The best way I can see this working is if her apartment is very close to the department store, the arena, and the practice arena and that despite the locale it’s very cheap. Then she could get the cheapest season tickets and get herself noticed by being at the practices instead of the games. But we know from the previous game that Vincent looks for her in the stands every night—which would be impossible from the upper level seats—and that she’s definitely on the lower level at the Montreal away game.
Once Chelsea has the team store job (I refuse to call it gift shop), it’s conceivable that she’d get a deep discount on tickets, so that could explain the home games. But that wouldn’t solve the cost of the away games, and a town like Montreal? A single ticket in the lower level is going ot be exorbitant.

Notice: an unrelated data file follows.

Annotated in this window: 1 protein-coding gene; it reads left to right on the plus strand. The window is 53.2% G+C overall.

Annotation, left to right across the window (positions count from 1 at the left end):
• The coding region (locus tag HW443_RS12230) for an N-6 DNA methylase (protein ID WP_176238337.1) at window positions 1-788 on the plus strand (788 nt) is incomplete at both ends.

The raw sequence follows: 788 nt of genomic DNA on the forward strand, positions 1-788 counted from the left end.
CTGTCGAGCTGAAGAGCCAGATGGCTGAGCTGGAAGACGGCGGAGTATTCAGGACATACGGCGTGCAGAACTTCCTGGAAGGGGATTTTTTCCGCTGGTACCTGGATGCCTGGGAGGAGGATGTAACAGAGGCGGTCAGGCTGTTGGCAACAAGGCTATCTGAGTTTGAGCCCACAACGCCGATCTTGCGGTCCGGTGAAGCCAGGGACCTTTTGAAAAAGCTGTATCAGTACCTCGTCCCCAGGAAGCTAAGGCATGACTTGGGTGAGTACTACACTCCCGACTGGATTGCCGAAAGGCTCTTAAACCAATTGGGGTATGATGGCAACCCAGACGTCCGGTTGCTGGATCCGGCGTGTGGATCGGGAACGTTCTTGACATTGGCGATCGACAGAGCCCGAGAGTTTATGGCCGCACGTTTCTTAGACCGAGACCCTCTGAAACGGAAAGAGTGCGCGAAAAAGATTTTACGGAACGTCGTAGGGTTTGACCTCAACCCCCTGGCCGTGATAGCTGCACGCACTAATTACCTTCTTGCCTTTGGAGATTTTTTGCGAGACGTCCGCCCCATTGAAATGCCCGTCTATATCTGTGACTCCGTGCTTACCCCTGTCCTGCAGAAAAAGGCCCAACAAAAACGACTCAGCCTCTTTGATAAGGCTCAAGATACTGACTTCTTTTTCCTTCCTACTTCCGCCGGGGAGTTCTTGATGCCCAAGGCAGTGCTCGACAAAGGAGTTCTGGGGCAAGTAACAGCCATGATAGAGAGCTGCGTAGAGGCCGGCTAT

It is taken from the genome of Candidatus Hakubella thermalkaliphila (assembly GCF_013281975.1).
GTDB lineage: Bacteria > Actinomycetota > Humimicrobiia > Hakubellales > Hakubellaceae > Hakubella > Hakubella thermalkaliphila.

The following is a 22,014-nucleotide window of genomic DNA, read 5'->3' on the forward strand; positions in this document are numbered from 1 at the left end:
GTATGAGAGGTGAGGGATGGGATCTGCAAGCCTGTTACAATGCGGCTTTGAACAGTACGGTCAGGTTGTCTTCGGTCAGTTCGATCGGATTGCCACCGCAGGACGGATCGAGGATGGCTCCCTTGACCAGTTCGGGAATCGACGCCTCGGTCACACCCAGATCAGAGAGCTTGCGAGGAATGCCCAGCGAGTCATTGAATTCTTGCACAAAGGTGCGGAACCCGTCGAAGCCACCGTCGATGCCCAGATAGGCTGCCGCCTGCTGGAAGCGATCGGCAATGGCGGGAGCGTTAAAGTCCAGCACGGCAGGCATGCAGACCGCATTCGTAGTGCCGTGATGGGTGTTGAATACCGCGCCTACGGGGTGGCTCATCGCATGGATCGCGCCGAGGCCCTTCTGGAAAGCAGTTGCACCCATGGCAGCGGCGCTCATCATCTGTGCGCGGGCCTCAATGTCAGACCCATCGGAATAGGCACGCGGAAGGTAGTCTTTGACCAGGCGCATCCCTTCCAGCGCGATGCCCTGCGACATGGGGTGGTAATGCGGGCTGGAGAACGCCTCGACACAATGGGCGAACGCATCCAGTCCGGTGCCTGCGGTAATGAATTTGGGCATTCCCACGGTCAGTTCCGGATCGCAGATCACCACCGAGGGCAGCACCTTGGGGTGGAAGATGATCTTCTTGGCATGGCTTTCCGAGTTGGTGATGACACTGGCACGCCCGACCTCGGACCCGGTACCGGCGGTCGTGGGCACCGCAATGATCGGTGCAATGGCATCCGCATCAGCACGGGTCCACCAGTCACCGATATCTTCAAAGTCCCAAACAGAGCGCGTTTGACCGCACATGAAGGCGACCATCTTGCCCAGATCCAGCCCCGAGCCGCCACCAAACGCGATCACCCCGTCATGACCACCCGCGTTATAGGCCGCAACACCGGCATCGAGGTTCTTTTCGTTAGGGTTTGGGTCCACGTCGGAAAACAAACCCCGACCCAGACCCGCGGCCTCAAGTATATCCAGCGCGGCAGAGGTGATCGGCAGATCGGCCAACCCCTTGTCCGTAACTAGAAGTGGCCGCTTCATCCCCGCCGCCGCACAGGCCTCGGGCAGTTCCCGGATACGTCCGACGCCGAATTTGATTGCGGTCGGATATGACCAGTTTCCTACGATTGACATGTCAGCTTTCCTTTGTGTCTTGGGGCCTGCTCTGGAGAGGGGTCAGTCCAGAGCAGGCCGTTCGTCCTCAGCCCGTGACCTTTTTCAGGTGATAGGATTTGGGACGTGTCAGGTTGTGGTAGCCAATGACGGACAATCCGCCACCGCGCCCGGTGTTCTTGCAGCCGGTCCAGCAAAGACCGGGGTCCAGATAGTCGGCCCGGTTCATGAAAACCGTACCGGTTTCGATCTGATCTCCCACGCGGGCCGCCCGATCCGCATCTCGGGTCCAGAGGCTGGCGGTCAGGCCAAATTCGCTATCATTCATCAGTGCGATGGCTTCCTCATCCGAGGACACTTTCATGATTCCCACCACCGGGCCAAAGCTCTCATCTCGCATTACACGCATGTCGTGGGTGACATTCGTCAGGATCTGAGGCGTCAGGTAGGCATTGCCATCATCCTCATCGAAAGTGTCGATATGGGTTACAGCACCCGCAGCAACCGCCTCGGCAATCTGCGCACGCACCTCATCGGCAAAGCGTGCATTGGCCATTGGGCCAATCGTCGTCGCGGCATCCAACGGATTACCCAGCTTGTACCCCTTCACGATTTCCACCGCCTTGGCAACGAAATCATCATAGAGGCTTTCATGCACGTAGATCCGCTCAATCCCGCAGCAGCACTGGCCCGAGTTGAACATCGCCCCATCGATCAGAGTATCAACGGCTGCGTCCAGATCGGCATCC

Of course, the easiest handwave is that this isn’t the real world, it’s an imaginary NHL where tickets are cheap, Philly’s team is struggling to get butts in seats, and department stores pay a comfortable wage.
But even that can’t explain away the coincidence that Vincent just happened to take the same online business development class as Chelsea because he wants to get his MBA (after majoring in Math at Michigan State), which he reveals during the date.
I apologize if your credulity has already stretched to its breaking point.